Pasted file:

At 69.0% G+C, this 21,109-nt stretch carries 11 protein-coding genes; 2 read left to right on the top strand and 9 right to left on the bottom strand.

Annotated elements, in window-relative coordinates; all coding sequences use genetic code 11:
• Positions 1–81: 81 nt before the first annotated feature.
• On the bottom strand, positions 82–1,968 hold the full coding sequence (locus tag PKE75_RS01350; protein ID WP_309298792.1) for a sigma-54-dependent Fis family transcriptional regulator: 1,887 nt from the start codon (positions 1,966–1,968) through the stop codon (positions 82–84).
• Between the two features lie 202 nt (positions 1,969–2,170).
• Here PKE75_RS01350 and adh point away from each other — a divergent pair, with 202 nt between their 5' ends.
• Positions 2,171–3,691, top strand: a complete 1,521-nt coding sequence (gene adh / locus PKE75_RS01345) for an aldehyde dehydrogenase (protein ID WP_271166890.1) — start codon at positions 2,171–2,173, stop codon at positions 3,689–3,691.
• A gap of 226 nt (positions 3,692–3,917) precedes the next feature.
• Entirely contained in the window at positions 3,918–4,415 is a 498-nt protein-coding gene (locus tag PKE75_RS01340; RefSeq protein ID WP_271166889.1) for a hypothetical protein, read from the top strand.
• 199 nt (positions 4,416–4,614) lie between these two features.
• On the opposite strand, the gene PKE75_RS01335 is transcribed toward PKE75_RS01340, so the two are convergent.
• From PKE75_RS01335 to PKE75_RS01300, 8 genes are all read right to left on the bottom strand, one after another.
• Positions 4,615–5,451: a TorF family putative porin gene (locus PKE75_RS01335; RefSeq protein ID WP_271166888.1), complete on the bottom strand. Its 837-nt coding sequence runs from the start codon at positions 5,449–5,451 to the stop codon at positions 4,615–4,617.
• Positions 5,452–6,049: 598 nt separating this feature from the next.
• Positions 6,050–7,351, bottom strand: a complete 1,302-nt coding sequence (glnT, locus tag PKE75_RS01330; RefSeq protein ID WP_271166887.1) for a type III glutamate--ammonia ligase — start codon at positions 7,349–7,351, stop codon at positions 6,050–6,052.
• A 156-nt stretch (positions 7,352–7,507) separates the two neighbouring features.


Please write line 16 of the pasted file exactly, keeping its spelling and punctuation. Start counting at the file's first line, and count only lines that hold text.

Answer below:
• A 156-nt stretch (positions 7,352–7,507) separates the two neighbouring features.